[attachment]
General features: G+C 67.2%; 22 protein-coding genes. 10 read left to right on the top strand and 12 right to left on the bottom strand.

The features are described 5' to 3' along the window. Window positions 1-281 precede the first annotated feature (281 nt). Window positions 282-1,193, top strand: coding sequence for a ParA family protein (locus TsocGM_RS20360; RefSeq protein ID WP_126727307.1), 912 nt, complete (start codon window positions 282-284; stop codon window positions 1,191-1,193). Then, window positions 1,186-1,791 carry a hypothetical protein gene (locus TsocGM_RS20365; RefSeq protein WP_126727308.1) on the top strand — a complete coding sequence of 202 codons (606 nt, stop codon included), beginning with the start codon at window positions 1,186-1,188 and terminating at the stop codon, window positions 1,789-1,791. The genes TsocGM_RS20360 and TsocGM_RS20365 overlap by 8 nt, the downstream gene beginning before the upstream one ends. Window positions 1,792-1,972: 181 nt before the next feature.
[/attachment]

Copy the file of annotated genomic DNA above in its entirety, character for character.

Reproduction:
General features: G+C 67.2%; 22 protein-coding genes. 10 read left to right on the top strand and 12 right to left on the bottom strand.

The features are described 5' to 3' along the window. Window positions 1-281 precede the first annotated feature (281 nt). Window positions 282-1,193, top strand: coding sequence for a ParA family protein (locus TsocGM_RS20360; RefSeq protein ID WP_126727307.1), 912 nt, complete (start codon window positions 282-284; stop codon window positions 1,191-1,193). Then, window positions 1,186-1,791 carry a hypothetical protein gene (locus TsocGM_RS20365; RefSeq protein WP_126727308.1) on the top strand — a complete coding sequence of 202 codons (606 nt, stop codon included), beginning with the start codon at window positions 1,186-1,188 and terminating at the stop codon, window positions 1,789-1,791. The genes TsocGM_RS20360 and TsocGM_RS20365 overlap by 8 nt, the downstream gene beginning before the upstream one ends. Window positions 1,792-1,972: 181 nt before the next feature.